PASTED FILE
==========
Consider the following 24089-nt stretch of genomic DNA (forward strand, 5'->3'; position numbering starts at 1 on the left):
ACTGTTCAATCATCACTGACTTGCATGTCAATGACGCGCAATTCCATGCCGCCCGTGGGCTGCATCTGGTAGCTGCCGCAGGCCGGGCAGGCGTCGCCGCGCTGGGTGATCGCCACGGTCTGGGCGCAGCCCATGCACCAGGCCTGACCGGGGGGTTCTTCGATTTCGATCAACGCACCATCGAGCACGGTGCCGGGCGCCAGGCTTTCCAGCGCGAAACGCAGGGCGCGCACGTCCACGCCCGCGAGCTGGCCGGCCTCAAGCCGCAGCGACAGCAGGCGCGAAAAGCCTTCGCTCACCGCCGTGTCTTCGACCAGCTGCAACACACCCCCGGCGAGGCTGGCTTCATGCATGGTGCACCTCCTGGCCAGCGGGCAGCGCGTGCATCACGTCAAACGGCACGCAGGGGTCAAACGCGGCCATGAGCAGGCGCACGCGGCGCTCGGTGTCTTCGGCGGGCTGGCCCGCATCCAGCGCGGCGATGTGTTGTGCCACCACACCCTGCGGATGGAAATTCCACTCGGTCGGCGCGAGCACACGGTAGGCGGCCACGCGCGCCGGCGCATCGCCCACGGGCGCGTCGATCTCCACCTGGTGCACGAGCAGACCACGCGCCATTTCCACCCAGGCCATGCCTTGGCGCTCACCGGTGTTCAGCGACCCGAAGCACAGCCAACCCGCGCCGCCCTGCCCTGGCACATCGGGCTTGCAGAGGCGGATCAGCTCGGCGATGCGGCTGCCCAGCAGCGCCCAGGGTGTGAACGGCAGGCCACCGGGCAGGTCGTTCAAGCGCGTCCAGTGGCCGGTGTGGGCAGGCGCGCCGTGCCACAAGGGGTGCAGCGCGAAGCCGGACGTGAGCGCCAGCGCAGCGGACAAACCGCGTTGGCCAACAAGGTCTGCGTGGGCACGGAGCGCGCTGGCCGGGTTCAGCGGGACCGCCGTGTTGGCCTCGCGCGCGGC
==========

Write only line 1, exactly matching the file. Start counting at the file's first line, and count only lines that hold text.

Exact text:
Consider the following 24089-nt stretch of genomic DNA (forward strand, 5'->3'; position numbering starts at 1 on the left):